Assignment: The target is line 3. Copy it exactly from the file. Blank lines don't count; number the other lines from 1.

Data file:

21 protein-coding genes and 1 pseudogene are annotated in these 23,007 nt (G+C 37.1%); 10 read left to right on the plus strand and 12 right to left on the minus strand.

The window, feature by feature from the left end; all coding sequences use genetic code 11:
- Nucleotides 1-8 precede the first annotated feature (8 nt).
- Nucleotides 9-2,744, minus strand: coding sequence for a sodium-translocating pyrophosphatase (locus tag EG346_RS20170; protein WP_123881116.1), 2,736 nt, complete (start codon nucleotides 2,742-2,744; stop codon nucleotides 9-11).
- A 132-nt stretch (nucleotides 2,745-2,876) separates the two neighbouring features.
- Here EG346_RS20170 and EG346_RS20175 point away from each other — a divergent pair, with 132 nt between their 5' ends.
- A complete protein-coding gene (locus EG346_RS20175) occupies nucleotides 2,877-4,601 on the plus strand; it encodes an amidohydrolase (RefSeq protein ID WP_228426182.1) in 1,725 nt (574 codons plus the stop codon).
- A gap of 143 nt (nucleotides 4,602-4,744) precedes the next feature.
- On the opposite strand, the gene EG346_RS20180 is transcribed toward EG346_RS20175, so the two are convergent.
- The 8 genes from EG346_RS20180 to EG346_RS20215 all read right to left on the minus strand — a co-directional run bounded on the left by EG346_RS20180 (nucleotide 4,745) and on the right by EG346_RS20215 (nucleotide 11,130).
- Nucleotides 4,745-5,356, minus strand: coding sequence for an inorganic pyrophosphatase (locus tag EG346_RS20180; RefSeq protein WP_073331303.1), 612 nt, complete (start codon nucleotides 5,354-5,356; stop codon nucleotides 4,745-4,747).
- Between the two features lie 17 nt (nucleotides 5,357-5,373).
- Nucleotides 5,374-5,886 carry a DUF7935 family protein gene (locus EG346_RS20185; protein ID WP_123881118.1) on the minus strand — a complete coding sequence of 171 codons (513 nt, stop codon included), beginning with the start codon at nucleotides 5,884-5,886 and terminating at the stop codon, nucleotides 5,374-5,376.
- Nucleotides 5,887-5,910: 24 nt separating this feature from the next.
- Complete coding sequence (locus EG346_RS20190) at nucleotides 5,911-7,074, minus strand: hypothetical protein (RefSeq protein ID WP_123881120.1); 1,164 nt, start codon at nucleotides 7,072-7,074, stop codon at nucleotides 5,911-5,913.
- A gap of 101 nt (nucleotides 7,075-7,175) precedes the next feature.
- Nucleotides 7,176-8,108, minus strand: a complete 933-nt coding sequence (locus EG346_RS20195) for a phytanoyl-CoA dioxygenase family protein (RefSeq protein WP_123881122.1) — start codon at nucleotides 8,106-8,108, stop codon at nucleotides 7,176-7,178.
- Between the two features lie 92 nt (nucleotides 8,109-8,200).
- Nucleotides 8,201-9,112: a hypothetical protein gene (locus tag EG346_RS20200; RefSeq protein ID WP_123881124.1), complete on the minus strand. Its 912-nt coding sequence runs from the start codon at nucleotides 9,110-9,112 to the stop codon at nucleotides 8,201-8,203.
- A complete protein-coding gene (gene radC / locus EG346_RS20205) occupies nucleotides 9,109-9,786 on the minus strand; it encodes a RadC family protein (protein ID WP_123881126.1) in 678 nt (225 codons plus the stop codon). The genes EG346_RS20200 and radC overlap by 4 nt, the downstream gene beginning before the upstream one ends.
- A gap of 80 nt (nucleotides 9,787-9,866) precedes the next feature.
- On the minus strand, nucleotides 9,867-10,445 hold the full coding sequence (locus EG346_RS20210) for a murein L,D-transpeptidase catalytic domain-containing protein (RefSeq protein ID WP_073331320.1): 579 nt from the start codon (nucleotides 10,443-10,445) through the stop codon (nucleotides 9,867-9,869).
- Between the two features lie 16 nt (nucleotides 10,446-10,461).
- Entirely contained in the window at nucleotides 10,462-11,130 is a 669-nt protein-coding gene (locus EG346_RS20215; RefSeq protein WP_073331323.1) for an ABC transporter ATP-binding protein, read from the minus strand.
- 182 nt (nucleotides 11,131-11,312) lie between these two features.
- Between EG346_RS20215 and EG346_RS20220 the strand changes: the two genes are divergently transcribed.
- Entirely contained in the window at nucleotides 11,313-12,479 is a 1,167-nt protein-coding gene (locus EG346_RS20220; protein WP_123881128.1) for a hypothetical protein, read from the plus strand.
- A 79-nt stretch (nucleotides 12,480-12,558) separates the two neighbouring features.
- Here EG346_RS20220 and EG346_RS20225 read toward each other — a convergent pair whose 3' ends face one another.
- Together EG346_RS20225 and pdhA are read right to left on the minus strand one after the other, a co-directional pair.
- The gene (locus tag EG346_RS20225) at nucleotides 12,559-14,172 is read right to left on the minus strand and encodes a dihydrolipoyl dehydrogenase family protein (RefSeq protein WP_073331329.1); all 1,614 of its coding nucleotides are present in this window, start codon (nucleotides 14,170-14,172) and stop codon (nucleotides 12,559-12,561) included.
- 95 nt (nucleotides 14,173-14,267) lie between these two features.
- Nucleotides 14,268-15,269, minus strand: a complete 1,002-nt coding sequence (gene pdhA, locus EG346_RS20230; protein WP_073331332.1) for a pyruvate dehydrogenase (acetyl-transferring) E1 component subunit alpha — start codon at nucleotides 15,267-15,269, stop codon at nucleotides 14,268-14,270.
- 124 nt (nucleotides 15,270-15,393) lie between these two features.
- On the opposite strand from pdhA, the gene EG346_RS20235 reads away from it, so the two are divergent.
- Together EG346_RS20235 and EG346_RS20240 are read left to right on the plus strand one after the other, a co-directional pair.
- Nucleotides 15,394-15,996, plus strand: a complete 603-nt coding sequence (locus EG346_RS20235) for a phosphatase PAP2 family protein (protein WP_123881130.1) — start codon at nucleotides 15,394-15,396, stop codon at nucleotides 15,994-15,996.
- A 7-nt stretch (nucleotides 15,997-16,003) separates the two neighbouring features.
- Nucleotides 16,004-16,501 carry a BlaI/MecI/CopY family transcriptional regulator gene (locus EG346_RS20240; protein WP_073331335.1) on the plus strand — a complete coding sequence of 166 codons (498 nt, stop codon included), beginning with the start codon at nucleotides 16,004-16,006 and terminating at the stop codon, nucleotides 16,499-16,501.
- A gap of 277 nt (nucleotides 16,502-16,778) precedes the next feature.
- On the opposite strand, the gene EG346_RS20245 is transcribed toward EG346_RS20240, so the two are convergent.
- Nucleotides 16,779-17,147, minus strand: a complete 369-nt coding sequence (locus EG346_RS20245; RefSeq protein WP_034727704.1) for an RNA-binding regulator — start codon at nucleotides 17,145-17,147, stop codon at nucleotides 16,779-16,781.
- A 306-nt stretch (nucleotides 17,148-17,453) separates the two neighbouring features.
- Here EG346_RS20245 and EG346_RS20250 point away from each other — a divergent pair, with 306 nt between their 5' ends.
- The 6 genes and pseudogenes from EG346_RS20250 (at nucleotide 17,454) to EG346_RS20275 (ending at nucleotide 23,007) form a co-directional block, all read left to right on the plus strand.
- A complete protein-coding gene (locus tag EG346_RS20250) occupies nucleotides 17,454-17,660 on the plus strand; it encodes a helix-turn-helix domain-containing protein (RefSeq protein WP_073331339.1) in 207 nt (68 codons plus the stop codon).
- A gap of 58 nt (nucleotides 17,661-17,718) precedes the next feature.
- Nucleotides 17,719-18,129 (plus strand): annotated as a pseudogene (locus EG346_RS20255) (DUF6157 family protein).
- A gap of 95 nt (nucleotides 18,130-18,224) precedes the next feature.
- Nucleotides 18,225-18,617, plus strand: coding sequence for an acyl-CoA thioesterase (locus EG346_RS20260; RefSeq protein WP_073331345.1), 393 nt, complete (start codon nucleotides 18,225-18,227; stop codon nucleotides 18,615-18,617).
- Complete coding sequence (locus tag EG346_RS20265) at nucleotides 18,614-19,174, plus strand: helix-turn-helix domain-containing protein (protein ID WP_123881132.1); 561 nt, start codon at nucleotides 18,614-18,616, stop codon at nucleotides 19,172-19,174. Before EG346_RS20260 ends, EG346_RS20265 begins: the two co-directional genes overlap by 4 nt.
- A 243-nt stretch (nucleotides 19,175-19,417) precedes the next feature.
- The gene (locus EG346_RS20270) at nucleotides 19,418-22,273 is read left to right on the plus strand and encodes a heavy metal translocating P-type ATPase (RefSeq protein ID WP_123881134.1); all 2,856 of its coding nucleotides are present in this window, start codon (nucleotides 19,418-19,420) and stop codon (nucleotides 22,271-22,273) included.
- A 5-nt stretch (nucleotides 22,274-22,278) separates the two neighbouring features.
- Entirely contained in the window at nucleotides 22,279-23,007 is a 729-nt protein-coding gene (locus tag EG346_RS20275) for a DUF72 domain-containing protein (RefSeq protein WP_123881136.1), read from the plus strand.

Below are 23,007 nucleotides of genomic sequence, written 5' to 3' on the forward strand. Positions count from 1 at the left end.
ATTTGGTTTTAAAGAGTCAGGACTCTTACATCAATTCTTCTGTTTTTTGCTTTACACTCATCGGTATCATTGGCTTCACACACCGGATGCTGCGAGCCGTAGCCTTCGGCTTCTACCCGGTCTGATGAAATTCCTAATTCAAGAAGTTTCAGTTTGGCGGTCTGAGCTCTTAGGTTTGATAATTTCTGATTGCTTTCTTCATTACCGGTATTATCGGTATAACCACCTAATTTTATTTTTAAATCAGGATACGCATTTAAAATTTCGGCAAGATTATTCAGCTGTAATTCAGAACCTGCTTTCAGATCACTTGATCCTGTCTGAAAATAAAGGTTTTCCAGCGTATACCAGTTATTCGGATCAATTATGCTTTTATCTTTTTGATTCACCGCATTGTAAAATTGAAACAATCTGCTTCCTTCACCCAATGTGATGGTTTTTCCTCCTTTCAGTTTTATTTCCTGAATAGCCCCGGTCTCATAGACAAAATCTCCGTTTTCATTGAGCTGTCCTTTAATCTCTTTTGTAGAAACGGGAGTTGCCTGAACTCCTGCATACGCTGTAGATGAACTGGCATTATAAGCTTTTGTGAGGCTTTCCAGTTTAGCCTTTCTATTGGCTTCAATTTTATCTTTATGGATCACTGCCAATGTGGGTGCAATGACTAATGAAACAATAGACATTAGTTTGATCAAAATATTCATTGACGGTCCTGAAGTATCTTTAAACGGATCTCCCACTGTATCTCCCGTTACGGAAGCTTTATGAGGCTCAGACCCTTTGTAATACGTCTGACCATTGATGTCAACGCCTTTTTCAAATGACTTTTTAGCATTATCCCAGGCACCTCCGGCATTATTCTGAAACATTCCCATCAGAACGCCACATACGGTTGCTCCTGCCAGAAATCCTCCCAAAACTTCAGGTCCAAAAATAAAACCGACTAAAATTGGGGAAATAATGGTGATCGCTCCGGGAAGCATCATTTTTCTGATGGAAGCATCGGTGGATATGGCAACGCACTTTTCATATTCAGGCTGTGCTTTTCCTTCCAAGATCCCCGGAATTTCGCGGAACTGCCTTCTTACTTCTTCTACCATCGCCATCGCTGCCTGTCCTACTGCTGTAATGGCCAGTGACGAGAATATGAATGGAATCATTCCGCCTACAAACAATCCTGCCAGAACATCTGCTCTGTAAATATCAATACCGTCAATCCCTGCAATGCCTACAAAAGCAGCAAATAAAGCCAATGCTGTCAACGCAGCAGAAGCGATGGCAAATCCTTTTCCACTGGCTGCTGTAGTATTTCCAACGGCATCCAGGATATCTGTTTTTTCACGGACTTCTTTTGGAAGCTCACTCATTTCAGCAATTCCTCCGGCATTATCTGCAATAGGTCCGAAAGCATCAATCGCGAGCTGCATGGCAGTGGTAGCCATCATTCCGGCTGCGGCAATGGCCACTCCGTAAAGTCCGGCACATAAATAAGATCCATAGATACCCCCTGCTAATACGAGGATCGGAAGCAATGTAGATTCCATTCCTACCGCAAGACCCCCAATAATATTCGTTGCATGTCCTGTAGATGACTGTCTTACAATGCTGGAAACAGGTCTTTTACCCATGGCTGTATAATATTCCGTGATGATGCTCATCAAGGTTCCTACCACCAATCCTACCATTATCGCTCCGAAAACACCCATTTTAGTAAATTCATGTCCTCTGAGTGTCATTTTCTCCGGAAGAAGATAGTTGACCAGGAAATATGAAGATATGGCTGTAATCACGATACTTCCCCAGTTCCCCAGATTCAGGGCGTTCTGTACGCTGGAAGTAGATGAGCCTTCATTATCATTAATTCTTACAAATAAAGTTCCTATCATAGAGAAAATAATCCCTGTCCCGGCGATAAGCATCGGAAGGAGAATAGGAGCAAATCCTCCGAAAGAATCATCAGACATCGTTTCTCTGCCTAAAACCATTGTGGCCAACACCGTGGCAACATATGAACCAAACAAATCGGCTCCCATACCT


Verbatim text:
- Nucleotides 1-8 precede the first annotated feature (8 nt).